For many years Arsenic Lullaby has been a proud
exhibitor of the grand daddy of all comic book
There's our booth looking all pretty before
the doors open and the choas starts...
Being a cutting edge maker of a cutting
edge comic, it's not THAT suprising when I am
first to do something...but it is a bit
impressive, even to myself, that Arsenic Lullaby
is the first to make/mint a NFTart piece
exclusivey for Comic-Con.
are. NFTart history, Comic book history
coming together under one of the strangest brand
in all of comicdom...the Eisner Award Nominated
The NFT I am ( or have,
depending on when you read this) minting on
Makersplace exclusively for Comic-Con
International has a bit of history behind it
that shows the advantages and possibilities of
this new medium.
One of the more iconic covers of the Arsenic
Lullaby comic book series is no.2
It featured the first appearance of VooDoo Joe
and his zombie fetus henchmen!
A cover, while formidable and loved by fans,
breaks my heart a little when I see it. I made
it very old school in hopes of a specif visual
effect. The hand and zombie were made like an
old animation cell...the inking and coloring on
a transparent sheet, while the background was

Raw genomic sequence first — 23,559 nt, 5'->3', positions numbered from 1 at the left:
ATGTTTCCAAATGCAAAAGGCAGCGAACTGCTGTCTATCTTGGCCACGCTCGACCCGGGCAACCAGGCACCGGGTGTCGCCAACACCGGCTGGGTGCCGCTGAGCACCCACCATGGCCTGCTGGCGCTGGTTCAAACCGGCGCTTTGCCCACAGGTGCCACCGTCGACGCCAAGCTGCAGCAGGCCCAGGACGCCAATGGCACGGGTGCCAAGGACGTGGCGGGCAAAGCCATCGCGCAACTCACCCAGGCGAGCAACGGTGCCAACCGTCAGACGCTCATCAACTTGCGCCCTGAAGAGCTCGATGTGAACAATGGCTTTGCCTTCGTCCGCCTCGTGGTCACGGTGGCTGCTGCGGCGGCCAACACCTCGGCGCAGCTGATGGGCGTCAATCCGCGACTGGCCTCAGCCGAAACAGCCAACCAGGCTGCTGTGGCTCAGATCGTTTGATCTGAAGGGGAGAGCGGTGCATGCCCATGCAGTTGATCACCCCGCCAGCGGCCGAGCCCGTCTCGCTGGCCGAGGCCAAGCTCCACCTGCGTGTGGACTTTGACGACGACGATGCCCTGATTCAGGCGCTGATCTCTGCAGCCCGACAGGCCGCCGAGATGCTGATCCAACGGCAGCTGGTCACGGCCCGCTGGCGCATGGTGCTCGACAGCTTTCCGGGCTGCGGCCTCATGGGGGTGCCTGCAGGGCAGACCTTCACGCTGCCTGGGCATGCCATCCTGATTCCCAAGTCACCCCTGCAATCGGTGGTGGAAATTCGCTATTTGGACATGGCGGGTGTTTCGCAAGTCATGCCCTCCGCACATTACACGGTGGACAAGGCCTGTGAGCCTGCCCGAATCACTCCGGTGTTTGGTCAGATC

painted on a separate layer. The top was then
tacked onto the painted swirl , the goal being
that the dark think paint swill would contrast
starkly with the layer the character was on.
and it looked pretty damn cool.
HOWEVER...the numbskulls at the printer decided
to physically take the two layers apart and
shoot them individually so they could ( for
reasons they had to good answer to) "color
correct" the painted swirl...lightening it up,
ruining the whole point of me doing it that way
in the first place.
aside from that...there's only so much movement
and whimsy you can convey with a static image.
The viewer would understand that they eyes are
swirling, blood is dripping, and possibly that
the swirl in the background is also...swirling.
But understanding it and seeing it actually
happen are two different things.
So...with this new medium at my disposal, I
decided to recreate the bugger.
Drawing and inking the cells was straight
forward enough, although they eyes took a couple
of tries to get right. Yes...I still do
all the inking with a brush.
after that it was a lot of trial and error as
far as the animation of the...uhm...let's call
it "cartoon layer"
Emphasis on "a lot"...
It's not maddness that I'm being so
particular, but there's a case to be made for it
being madness to do it over and over again via
tradiional art tools. ah well...
The spiral background took a few tries...maybe.
Probably any of the attempts would have been
fine since it's a "shut off your brain and go on
instinct" type thing.
well...any of THOSE would have been fine,
but this attempt defnatly was not usable because
I dropped it and i hit the floor face down and
collected a bunch of debris...
anyways...then I try to give the whole thing
some harmony, and that is that...
Much closer to what I had in my head than
the original cover, even if the printer hadn't
This is a one of one, and the first NFT
available from an exhibitor at Comic-con